- Who We Are
- Our Leadership
- Local & State Offices
- Planned Parenthood Global
- The Affordable Care Act
- Birth Control: Plan and Protect Your Future
- Komen Foundation Restores Funding for Breast Cancer Screenings at Planned Parenthood Health Centers
- Let's Talk Month
- Breast Health Initiative
- Executive Team and National Spokespersons
- Press Releases
- In the News
- Fact Sheets & Reports
- PPFA Maggie Awards for Media Excellence
- PPFA Margaret Sanger Award Winners
- Planned Parenthood Gift Policy
- Advisory Boards & Initiatives
- Jobs & Volunteering
- Annual Report
- About This Site
- Contact Us
PPFA Supports EC Campaign
Given FDA's Inaction, Women Must Protect Themselves
New York — Planned Parenthood Federation of America (PPFA) today praised the American College of Obstetricians and Gynecologists (ACOG) for its newly released 'Ask Me' emergency contraception campaign. The campaign aims to educate women on the importance of having prescriptions for emergency contraception (EC) in hand in case it should be needed. Planned Parenthood, the nation's largest provider of emergency contraception, once again called on the Food and Drug Administration (FDA) to put science before politics and make EC available without prescription.
"With an administration that attacks prevention programs and with a politicized and ideologically driven FDA, the 'Ask Me' campaign is an important tool that will help encourage women to pro-actively ensure they have access to emergency contraception when they need it," said Cecile Richards president of Planned Parenthood Federation of America. "We stand with the American College of Obstetricians and Gynecologists — the preeminent authority on women's reproductive health — in supporting the right of women to access contraception, including emergency contraception, without unnecessary barriers."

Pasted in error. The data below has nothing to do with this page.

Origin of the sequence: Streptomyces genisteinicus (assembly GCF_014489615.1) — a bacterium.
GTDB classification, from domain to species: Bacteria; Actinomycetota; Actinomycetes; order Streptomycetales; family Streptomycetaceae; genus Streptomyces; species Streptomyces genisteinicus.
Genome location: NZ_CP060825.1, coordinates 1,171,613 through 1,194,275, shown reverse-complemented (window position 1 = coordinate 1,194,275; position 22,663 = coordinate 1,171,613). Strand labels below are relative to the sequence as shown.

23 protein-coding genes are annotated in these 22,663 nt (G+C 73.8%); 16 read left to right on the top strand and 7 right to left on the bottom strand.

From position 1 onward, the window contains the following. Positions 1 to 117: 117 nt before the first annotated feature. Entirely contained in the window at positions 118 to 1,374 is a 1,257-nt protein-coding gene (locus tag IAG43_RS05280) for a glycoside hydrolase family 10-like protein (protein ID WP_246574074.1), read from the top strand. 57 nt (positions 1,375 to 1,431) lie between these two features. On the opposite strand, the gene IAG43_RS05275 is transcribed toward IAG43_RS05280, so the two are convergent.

The 'Ask Me' campaign aims to educate women about the availability of EC and to encourage them to ask their doctors for a prescription in advance to have in hand in case of need.
"Every woman should have a prescription for emergency contraception ready in case it should be needed," added Richards. "Prevention is the number-one tool for reducing the number of unintended pregnancies, and we call on the FDA to answer the needs of American women by making emergency contraception available without prescription."
Experts estimate that wider access to EC could prevent up to 1.7 million unintended pregnancies — and 800,000 abortions — a year. Emergency contraception pills contain hormones that reduce the risk of pregnancy when started within 120 hours of unprotected intercourse. The sooner emergency contraception is administered after unprotected intercourse, the better it works, making timely access critically important.